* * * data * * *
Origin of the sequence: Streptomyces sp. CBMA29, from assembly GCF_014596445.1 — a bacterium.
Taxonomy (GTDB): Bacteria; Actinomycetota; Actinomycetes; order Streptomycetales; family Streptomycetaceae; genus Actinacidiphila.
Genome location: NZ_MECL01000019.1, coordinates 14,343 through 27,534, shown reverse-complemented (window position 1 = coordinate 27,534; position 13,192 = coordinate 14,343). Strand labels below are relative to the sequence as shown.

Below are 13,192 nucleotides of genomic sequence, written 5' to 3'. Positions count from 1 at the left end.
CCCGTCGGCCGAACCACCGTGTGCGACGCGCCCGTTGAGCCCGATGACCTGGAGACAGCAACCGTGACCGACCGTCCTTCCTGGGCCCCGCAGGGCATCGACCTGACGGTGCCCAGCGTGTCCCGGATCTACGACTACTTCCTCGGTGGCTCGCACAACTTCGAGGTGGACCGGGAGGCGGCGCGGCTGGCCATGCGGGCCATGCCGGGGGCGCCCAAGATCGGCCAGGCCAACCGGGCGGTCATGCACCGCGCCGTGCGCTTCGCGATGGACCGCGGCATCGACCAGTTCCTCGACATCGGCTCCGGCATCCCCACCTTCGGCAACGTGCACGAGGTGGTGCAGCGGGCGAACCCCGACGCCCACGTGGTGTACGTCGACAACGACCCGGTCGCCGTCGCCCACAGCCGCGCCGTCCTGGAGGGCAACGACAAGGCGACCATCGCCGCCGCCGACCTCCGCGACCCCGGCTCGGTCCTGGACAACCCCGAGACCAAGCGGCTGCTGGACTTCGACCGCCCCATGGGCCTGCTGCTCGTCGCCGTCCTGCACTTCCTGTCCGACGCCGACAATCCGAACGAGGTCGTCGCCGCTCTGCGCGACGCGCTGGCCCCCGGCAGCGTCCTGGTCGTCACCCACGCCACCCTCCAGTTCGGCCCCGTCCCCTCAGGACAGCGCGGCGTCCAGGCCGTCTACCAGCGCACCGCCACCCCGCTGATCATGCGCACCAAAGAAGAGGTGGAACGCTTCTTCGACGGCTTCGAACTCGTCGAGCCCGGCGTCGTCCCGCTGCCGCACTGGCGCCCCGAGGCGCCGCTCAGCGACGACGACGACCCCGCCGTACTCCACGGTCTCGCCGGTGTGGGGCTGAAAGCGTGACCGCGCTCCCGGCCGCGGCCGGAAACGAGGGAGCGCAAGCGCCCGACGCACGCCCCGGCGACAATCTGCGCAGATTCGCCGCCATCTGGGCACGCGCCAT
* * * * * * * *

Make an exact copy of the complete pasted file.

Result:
Origin of the sequence: Streptomyces sp. CBMA29, from assembly GCF_014596445.1 — a bacterium.
Taxonomy (GTDB): Bacteria; Actinomycetota; Actinomycetes; order Streptomycetales; family Streptomycetaceae; genus Actinacidiphila.
Genome location: NZ_MECL01000019.1, coordinates 14,343 through 27,534, shown reverse-complemented (window position 1 = coordinate 27,534; position 13,192 = coordinate 14,343). Strand labels below are relative to the sequence as shown.

Below are 13,192 nucleotides of genomic sequence, written 5' to 3'. Positions count from 1 at the left end.
CCCGTCGGCCGAACCACCGTGTGCGACGCGCCCGTTGAGCCCGATGACCTGGAGACAGCAACCGTGACCGACCGTCCTTCCTGGGCCCCGCAGGGCATCGACCTGACGGTGCCCAGCGTGTCCCGGATCTACGACTACTTCCTCGGTGGCTCGCACAACTTCGAGGTGGACCGGGAGGCGGCGCGGCTGGCCATGCGGGCCATGCCGGGGGCGCCCAAGATCGGCCAGGCCAACCGGGCGGTCATGCACCGCGCCGTGCGCTTCGCGATGGACCGCGGCATCGACCAGTTCCTCGACATCGGCTCCGGCATCCCCACCTTCGGCAACGTGCACGAGGTGGTGCAGCGGGCGAACCCCGACGCCCACGTGGTGTACGTCGACAACGACCCGGTCGCCGTCGCCCACAGCCGCGCCGTCCTGGAGGGCAACGACAAGGCGACCATCGCCGCCGCCGACCTCCGCGACCCCGGCTCGGTCCTGGACAACCCCGAGACCAAGCGGCTGCTGGACTTCGACCGCCCCATGGGCCTGCTGCTCGTCGCCGTCCTGCACTTCCTGTCCGACGCCGACAATCCGAACGAGGTCGTCGCCGCTCTGCGCGACGCGCTGGCCCCCGGCAGCGTCCTGGTCGTCACCCACGCCACCCTCCAGTTCGGCCCCGTCCCCTCAGGACAGCGCGGCGTCCAGGCCGTCTACCAGCGCACCGCCACCCCGCTGATCATGCGCACCAAAGAAGAGGTGGAACGCTTCTTCGACGGCTTCGAACTCGTCGAGCCCGGCGTCGTCCCGCTGCCGCACTGGCGCCCCGAGGCGCCGCTCAGCGACGACGACGACCCCGCCGTACTCCACGGTCTCGCCGGTGTGGGGCTGAAAGCGTGACCGCGCTCCCGGCCGCGGCCGGAAACGAGGGAGCGCAAGCGCCCGACGCACGCCCCGGCGACAATCTGCGCAGATTCGCCGCCATCTGGGCACGCGCCAT